13

Will # dd if=/dev/zero of=/dev/sda wipe out a pre-existing partition table?

Or is it the other way around, i.e, does

# fdisk /dev/sda g (for GPT)

wipe out the zeros written by /dev/zero?

  • 6
    That's not /dev/zero wiping something out, it's dd wiping it out by copying over it. The facts that the bytes happen to be zero, and that the zero bytes happen to come from /dev/zero instead of some other source of zeroes, are minor details. – chrylis -on strike- Nov 26 '18 at 3:07
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    If you just want to wipe the partition table, wipefs could be more reliable. – pipe Nov 26 '18 at 9:14
23

Will dd if=/dev/zero of=/dev/sda wipe out a pre-existing partition table?

Yes, the partition table is in the first part of the drive, so writing over it will destroy it. That dd will write over the whole drive if you let it run (so it will take quite some time).

Something like dd bs=512 count=50 if=/dev/zero of=/dev/sda would be enough to overwrite the first 50 sectors, including the MBR partition table and the primary GPT. Though at least according to Wikipedia, GPT has a secondary copy of the partition table at the end of the drive, so overwriting just the part in the head of the drive might not be enough.

(You don't have to use dd, though. head -c10000 /dev/zero > /dev/sda or cat /bin/ls > /dev/sda would have the same effect.)

does fdisk /dev/sda g (for GPT) wipe out the zeros written by /dev/zero?

Also yes (provided you save the changes).

(However, the phrasing in the title is just confusing, /dev/zero in itself does not do anything any more than any regular storage does.)

  • Side note: if the output of the /bin/ls is enough short, then the write operation might overwrite only the few some bytes of the MBR, and the most important part (beginning and ending sectors of the partitions) can remain intact. Although an MBR reinstall (most commonly, grub --install /dev/sda) is still required to make the system bootable again. – peterh says reinstate Monica Nov 25 '18 at 17:33
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    @peterh Note that they're redirecting the actual ls binary, not the output from running it. The smallest possible "Hello World" ELF binary seems to be 98 bytes (so less than an MBR), but I think it's safe to assume that any binary with actual features should be bigger than an MBR (the notoriously small FreeBSD implementation of ls is 32784 bytes long, even large enough to overwrite the start-of-disk portion of a GPT). ;) – n.st Nov 25 '18 at 17:52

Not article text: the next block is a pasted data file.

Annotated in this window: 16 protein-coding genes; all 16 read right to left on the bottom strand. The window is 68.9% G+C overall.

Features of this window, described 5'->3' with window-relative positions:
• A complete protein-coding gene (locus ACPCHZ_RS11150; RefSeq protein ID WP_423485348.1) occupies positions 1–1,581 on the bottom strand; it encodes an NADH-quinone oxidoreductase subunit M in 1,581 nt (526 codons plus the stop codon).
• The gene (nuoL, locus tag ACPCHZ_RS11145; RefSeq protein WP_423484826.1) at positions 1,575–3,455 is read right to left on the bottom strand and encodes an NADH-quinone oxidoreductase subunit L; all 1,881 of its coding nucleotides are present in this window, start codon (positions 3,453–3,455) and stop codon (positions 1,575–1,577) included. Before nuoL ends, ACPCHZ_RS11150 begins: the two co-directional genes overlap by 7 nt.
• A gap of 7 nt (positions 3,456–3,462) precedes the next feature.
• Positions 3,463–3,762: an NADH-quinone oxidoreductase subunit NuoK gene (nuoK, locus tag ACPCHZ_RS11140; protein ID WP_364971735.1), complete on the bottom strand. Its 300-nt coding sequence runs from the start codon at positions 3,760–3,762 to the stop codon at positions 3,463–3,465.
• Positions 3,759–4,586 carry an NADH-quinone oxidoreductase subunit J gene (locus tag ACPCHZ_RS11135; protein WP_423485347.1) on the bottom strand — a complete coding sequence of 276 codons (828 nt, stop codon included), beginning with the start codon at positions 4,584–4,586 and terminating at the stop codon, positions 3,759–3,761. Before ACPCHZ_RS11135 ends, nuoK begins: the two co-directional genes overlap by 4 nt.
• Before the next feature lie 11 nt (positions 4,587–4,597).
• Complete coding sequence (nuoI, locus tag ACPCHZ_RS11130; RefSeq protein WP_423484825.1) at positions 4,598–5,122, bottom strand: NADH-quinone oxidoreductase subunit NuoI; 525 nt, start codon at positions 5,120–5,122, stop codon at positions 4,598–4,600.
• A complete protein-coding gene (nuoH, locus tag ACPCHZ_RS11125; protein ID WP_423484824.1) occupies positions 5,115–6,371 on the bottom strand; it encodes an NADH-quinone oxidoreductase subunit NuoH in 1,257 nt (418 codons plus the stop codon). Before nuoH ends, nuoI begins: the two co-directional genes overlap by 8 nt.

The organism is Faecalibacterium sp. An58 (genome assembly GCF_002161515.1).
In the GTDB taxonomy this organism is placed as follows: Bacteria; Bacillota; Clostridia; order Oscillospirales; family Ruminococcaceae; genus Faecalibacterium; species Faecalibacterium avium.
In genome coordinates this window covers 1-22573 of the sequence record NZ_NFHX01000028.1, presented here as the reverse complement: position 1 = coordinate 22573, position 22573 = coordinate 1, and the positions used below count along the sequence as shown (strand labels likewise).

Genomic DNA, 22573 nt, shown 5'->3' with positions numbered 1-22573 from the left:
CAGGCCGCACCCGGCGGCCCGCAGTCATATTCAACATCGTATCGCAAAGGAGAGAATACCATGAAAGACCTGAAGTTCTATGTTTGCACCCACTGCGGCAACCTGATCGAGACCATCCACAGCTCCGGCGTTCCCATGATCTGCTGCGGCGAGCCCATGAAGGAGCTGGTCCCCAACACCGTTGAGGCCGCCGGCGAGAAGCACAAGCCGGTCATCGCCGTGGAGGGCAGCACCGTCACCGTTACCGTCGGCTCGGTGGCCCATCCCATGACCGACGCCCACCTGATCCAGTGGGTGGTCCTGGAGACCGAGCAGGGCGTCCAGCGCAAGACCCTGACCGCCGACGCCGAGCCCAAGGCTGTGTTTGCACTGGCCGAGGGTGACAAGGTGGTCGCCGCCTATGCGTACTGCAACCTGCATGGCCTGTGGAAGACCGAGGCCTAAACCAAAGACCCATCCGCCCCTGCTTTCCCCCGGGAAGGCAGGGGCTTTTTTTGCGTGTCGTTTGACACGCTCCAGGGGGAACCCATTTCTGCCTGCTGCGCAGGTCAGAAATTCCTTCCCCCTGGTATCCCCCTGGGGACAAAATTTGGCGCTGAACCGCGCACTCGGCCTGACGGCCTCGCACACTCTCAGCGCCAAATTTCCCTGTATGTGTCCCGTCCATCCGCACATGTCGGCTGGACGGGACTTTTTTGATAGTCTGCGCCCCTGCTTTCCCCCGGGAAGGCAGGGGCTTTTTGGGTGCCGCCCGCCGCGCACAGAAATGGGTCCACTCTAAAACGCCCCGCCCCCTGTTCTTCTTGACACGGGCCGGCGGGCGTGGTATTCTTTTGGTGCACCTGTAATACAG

• Oh yeah, you could use the output of ls too. A listing of /usr/bin would probably be long enough. I was going to use just echo as an example, but IIRC you need almost 500 bytes to overwrite an MBR partition table, so it's a bit weary to type. (whatever the exact number was) – ilkkachu Nov 25 '18 at 18:18
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    You should probably use bs and count with dd for this, otherwise it will be going for some time, You only need to zero the sector. 512 bytes for legacy disks. (see @n.st below) In fact the partition table is at the end of this and is small enough for you to make a copy and zero with a hex editor before copying back to preserve the boot content. There are tools for this as well, it is common for NAS disk initialisation to do this. – mckenzm Nov 26 '18 at 0:50
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    Just wanted to add that in case of GPT drives, you MUST wipe the end of disk as well. A compliant GPT implementation will check the secondary table at the end of the disk and re-write the first part as well (ignoring whatever you have there already). See: news.ycombinator.com/item?id=18541493 – wbkang Dec 3 '18 at 1:32
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The partition table is stored near the beginning1 of the (logical2) disk device.

Overwriting that area with anything (zeroes from /dev/zero or any other data) will replace the partition table with gibberish, so it will no longer be obvious where the partitions on the device begin.
One can still scan the whole disk and try to identify the "magic bytes" that mark the beginnings of file systems, though.

Conversely, if you use fdisk (or any other partitioning tool) to create a new partition table, the tool will overwrite the first few bytes of the disk to store that new table.

There's only one beginning to the disk, so whatever you do last will "stick" there.

Note, however, that some partition table formats (like GPT) will keep backup copies in different places (e.g. at the end of the disk for GPT), from which some of the partition information can be recovered.

1: e.g. in the first 512 bytes for an MBR or the first and last 17408 bytes for a GPT
2: The drive can internally remap the logical blocks to different parts of the physical medium, but that mapping is invisible to (and unimportant for) the operating system.

  • 1
    Almost right - the (old, MBR type) partition table resides in bytes 1BE - 1FD of the MBR. The first few bytes contain the IBL (initial boot loader) . – RudiC Nov 25 '18 at 23:15
  • @RudiC Good point, I've stated it more precisely now. – n.st Nov 25 '18 at 23:24

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